Monday, November 22, 2004

Arbour, then and now

In today’s Washington Post, columnist Jackson Diehl cautiously criticizes the US military’s all-out assault on Fallujah, not because it killed people and broke things, but because it made the US look bad on TV. Well, he is an interventionist.

Diehl describes the footage of a Marine shooting a wounded Iraqi as a “spectacle,” and argues that an “understandable enough” response for Americans is “rage at the vicious anti-Americanism that drives the popular media of the Middle East, and at the milder variety that informs [UN Human Rights Commissioner Louise] Arbour, a Canadian, and many of her European counterparts.”

Here’s the funny part. Diehl, or any of his colleagues in the mainstream punditocracy, wasn't bothered by Louise Arbour in the least back in 1999, when she was the chief prosecutor of the kangaroo court known as the ICTY.

As such, she had issued an indictment against Yugoslav president Slobodan Milosevic in the midst of NATO’s aggression against his country. The indictment came after several very embarrassing “mistakes” by NATO bombers, and made Louise an instant hero in NATOland. For her dedicated service to the Imperial cause, she was later rewarded by a position on Canada’s supreme court, and eventually her present UN post.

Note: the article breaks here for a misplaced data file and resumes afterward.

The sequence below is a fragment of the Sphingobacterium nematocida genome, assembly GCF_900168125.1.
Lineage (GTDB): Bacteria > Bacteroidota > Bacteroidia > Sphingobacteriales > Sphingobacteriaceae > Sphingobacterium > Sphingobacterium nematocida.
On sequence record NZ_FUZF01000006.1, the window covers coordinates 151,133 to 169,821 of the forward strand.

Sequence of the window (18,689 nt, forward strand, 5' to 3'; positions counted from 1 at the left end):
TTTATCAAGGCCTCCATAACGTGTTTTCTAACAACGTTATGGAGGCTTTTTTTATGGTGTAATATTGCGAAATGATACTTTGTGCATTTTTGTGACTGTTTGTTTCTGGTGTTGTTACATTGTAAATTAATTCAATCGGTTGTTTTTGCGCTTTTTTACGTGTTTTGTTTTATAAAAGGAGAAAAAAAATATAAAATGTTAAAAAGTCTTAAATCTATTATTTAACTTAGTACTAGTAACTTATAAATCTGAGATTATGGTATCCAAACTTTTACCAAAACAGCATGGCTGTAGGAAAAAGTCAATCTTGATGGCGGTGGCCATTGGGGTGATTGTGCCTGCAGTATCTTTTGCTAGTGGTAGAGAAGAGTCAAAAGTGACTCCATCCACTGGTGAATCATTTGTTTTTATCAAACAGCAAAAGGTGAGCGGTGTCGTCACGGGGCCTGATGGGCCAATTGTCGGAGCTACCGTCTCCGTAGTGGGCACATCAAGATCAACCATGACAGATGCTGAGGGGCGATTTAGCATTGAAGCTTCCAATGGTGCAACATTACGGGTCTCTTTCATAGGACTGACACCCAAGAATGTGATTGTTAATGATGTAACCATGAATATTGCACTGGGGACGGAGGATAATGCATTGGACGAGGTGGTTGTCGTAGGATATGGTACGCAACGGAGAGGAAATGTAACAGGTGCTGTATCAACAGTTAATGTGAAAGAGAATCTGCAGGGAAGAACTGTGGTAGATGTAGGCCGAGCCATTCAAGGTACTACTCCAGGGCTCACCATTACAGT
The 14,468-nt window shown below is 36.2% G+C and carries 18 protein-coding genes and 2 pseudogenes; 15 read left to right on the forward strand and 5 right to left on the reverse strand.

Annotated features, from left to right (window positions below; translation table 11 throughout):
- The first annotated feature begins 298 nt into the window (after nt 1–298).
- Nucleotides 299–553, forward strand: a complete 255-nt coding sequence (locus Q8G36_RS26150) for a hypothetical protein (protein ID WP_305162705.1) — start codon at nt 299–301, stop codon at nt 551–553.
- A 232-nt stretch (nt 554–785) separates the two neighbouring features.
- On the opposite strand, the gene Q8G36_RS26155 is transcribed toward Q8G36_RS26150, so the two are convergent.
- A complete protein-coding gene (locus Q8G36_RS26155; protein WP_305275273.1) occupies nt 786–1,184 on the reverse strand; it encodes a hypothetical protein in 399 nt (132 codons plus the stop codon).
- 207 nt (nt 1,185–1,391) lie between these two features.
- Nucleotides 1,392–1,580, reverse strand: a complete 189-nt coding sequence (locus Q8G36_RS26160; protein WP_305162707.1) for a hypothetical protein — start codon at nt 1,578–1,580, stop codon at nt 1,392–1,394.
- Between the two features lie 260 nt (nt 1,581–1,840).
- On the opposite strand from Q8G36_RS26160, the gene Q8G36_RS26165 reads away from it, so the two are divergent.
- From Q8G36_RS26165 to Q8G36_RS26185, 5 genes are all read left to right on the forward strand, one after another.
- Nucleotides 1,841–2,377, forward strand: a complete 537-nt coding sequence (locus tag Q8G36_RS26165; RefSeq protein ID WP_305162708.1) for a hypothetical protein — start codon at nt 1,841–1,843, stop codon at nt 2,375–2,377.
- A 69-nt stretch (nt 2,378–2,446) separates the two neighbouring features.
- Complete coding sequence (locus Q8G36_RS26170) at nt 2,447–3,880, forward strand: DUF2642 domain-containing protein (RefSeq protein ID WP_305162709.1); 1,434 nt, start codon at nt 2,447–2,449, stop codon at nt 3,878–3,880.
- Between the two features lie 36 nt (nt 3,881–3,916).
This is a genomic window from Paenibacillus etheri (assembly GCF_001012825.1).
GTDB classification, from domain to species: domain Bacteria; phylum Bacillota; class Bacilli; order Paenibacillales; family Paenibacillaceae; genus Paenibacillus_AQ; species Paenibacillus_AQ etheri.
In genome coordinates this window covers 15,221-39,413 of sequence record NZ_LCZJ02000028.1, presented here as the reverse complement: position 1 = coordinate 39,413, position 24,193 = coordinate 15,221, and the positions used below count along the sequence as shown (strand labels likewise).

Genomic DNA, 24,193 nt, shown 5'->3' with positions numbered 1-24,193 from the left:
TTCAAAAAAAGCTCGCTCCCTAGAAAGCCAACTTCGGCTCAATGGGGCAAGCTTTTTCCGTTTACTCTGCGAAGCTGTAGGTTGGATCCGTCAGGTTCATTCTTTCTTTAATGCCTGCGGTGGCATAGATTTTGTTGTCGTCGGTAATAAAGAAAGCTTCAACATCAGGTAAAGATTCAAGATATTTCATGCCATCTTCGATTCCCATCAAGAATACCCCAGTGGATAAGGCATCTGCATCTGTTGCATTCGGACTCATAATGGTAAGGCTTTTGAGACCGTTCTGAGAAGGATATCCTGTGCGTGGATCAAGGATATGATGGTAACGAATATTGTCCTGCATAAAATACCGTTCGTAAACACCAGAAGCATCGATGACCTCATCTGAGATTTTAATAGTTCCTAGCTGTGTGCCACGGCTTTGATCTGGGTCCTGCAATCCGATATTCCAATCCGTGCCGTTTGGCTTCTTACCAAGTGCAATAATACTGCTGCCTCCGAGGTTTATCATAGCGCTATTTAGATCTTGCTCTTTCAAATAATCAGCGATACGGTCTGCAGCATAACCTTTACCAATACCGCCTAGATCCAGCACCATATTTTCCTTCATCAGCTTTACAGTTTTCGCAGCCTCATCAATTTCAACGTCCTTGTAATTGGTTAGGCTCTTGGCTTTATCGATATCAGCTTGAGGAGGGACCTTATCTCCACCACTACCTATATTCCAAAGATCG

While I don’t remember Diehl’s opinions during the Kosovo war itself, he endorsed the Official Truth in a subsequent column discussing the war in Macedonia, in which he also fawned over Kosovo war’s principal criminal, Gen. Wesley Clark. So I don’t suppose he thought back then that Arbour or America’s European accomplices in NATO were “informed” by any sort of “anti-Americanism.”

But I guess the shoe is on the other foot now, and it fits.

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